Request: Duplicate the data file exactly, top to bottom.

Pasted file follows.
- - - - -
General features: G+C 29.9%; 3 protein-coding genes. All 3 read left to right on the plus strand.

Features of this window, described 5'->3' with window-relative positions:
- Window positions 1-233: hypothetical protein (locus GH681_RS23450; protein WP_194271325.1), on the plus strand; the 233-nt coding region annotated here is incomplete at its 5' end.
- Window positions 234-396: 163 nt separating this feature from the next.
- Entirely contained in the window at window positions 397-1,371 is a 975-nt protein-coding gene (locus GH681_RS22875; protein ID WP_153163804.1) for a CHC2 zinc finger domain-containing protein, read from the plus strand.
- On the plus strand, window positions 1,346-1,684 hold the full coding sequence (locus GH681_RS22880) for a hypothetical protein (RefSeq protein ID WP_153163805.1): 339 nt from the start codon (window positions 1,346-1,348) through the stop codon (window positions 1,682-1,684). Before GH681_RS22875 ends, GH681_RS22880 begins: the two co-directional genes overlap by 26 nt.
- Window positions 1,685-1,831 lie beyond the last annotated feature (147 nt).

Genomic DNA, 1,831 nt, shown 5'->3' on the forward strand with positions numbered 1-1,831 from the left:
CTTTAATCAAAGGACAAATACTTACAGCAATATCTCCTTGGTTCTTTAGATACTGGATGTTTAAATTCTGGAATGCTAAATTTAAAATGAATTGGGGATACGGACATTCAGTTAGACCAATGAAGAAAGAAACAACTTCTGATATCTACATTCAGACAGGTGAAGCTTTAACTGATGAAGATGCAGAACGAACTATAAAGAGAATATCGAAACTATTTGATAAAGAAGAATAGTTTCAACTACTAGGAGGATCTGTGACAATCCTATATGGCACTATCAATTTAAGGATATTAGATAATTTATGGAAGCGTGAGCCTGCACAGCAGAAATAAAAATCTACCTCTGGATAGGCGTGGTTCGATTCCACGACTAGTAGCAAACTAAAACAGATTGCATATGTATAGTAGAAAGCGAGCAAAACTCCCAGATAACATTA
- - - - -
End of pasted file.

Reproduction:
General features: G+C 29.9%; 3 protein-coding genes. All 3 read left to right on the plus strand.

Features of this window, described 5'->3' with window-relative positions:
- Window positions 1-233: hypothetical protein (locus GH681_RS23450; protein WP_194271325.1), on the plus strand; the 233-nt coding region annotated here is incomplete at its 5' end.
- Window positions 234-396: 163 nt separating this feature from the next.
- Entirely contained in the window at window positions 397-1,371 is a 975-nt protein-coding gene (locus GH681_RS22875; protein ID WP_153163804.1) for a CHC2 zinc finger domain-containing protein, read from the plus strand.
- On the plus strand, window positions 1,346-1,684 hold the full coding sequence (locus GH681_RS22880) for a hypothetical protein (RefSeq protein ID WP_153163805.1): 339 nt from the start codon (window positions 1,346-1,348) through the stop codon (window positions 1,682-1,684). Before GH681_RS22875 ends, GH681_RS22880 begins: the two co-directional genes overlap by 26 nt.
- Window positions 1,685-1,831 lie beyond the last annotated feature (147 nt).

Genomic DNA, 1,831 nt, shown 5'->3' on the forward strand with positions numbered 1-1,831 from the left:
CTTTAATCAAAGGACAAATACTTACAGCAATATCTCCTTGGTTCTTTAGATACTGGATGTTTAAATTCTGGAATGCTAAATTTAAAATGAATTGGGGATACGGACATTCAGTTAGACCAATGAAGAAAGAAACAACTTCTGATATCTACATTCAGACAGGTGAAGCTTTAACTGATGAAGATGCAGAACGAACTATAAAGAGAATATCGAAACTATTTGATAAAGAAGAATAGTTTCAACTACTAGGAGGATCTGTGACAATCCTATATGGCACTATCAATTTAAGGATATTAGATAATTTATGGAAGCGTGAGCCTGCACAGCAGAAATAAAAATCTACCTCTGGATAGGCGTGGTTCGATTCCACGACTAGTAGCAAACTAAAACAGATTGCATATGTATAGTAGAAAGCGAGCAAAACTCCCAGATAACATTA